What industries use diagnostic analytics?

Several industries benefit from using diagnostic analytics. The following offers a look at industry examples and how they benefit from this type of analytics: 

  • Health care: In health care, patient data allows you to establish the most effective treatments and create a more individualized approach to treating patients. 

  • Human resources: Human resources departments use diagnostic analytics to examine why employees leave an organization and whether it’s an issue worth addressing. 

  • Information technology: When technical issues arise, diagnostic analytics help quickly identify why the problem occurred and how to troubleshoot it to get systems back on track.

  • Entertainment: The entertainment industry implements diagnostic analytics to learn more about what consumers want to watch, the time of day users watch different programs, and other information to develop strategies to keep viewers interested.

  • Marketing and retail: Retailers and e-commerce businesses use diagnostic analytics to learn about consumer preferences, how to influence purchases, and whether customers purchase items in their online shopping carts.

Pros and cons of diagnostic analytics

While diagnostic analytics offers many benefits, some challenges exist when implementing it.


The ability to perform diagnostic analysis and learn why things happen allows you to develop better plans and correct errors, ultimately improving processes as you move forward. This information also helps reduce the amount of trial and error required when implementing data-driven plans.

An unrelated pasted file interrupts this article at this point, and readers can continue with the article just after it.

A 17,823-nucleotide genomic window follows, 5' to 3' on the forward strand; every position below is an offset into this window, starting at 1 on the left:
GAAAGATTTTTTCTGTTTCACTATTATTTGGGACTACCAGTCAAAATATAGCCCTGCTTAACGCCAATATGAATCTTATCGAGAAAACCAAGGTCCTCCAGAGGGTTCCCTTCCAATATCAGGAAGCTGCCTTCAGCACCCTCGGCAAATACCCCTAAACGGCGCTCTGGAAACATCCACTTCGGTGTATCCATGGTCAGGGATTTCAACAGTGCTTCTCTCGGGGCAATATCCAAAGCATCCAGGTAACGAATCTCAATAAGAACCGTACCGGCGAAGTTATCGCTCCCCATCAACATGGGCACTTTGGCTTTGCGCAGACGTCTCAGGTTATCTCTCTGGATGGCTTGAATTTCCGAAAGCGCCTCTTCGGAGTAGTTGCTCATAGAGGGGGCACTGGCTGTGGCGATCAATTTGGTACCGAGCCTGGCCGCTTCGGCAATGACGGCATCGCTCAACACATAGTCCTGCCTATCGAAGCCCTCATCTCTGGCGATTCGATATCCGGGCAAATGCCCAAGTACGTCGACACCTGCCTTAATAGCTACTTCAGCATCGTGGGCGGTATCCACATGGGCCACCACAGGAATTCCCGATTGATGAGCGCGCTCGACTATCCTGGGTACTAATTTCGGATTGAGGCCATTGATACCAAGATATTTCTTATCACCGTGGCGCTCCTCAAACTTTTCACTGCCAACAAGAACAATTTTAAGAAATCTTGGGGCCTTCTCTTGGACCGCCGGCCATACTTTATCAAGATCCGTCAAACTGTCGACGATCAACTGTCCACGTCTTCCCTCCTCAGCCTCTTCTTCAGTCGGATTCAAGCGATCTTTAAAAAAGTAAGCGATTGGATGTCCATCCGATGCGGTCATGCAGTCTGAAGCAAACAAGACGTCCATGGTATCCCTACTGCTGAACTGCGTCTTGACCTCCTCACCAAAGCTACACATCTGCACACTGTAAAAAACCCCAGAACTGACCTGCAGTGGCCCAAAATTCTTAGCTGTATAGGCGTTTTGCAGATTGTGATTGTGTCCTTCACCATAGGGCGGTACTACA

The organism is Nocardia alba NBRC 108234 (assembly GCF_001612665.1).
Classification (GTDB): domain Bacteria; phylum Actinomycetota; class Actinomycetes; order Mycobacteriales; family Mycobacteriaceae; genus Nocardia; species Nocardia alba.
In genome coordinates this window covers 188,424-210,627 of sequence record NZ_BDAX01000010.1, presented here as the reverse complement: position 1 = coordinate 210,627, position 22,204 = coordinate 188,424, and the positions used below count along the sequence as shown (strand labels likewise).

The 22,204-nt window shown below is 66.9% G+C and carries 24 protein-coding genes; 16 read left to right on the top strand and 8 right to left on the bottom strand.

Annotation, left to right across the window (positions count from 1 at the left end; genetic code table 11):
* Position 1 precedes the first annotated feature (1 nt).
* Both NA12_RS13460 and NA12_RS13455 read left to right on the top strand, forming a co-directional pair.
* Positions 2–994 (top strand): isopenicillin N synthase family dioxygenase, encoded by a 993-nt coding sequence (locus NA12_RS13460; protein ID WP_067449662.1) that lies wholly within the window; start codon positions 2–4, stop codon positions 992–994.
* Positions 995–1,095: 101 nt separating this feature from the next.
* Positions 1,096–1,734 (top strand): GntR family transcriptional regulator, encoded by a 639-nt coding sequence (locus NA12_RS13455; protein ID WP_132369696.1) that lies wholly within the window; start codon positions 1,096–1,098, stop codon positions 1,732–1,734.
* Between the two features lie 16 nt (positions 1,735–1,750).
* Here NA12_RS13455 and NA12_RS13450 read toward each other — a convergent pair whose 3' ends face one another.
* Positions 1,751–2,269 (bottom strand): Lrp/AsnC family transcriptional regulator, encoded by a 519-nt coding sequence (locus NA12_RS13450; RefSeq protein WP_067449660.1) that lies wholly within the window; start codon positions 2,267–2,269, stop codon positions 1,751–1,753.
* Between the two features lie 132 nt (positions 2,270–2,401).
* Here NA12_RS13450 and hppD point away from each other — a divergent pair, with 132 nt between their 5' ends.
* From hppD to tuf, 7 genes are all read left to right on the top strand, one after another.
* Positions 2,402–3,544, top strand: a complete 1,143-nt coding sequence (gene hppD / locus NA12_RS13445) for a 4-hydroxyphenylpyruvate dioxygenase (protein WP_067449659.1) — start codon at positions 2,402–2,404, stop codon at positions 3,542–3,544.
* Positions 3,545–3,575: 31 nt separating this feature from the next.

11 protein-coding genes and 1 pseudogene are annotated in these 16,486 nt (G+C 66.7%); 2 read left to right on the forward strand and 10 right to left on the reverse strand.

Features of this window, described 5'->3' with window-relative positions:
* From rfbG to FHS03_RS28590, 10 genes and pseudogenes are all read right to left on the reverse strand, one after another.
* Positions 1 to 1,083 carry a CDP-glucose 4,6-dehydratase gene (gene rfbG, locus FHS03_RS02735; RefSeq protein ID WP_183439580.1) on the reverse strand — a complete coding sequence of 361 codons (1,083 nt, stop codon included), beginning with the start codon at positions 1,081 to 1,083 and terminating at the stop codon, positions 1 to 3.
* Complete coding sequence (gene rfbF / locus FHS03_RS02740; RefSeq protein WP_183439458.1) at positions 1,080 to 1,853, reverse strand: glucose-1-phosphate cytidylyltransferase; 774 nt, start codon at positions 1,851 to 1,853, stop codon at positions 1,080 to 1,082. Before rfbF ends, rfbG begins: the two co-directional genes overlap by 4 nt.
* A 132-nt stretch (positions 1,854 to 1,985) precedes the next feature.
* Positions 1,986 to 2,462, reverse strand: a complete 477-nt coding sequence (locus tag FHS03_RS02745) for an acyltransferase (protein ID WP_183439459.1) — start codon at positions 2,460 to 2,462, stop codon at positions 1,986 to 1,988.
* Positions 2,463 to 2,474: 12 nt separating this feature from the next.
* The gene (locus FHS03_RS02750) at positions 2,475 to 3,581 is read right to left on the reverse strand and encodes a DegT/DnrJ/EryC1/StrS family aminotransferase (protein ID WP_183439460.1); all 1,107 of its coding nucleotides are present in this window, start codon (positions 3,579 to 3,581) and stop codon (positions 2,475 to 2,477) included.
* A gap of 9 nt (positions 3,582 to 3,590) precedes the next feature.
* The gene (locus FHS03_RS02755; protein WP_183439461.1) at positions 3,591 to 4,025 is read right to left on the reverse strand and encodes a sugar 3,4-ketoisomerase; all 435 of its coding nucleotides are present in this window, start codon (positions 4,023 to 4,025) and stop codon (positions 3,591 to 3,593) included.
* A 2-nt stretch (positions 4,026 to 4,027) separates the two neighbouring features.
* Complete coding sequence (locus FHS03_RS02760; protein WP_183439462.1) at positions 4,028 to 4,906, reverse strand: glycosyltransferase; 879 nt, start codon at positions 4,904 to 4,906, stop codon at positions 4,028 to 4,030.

One of the challenges of implementing diagnostic analytics is that you need someone with the right skills and tools to perform this analysis. This means an increase in upfront costs will be required to enjoy the benefits. Other downsides of this technique are the need for large amounts of data and its shortcomings in developing predictions due to the reliance on historical data.

Understanding correlation and causation

To prevent issues from arising it's important to differentiate between correlation and causation. During analysis, when observing the relationship between data consider that just because a relationship is present, it doesn’t mean one variable caused the other. Keeping this in mind is critical when using the data to inform decisions.


How to get started in diagnostic analytics

If you want to use diagnostic analytics, you have multiple options for developing your data analytics skills. You can opt for the traditional path of earning a college degree to work as a data analyst. By gaining a bachelor’s degree in an area such as data science, computer science, mathematics, or statistics, you can develop the skills employers are looking for.

Alternatively, you can become a data analyst without a degree if you take the time to develop the necessary skills. For example, you can attend a data analytics boot camp. Boot camps are a great way to focus on acquiring the skills you will use on the job in three to six months.

Earning a certification is another option to help verify you have what it takes to qualify for the job. As an aspiring data analyst, a certification such as the IIBA-CBDA in Business Analytics will help prove you have the skills employers seek.

Read more: How to Become a Data Analyst (with or Without a Degree)

Getting started with Coursera

On Coursera, you will find numerous highly-rated data analytics courses. Introduction to Data Analytics from IBM covers the steps of the data analysis process, from collection to visualization, and introduces you to various careers within data analytics. You can also earn a Google Data Analytics Professional Certificate, which allows you to develop critical analytical skills, including using R programming to perform data analysis.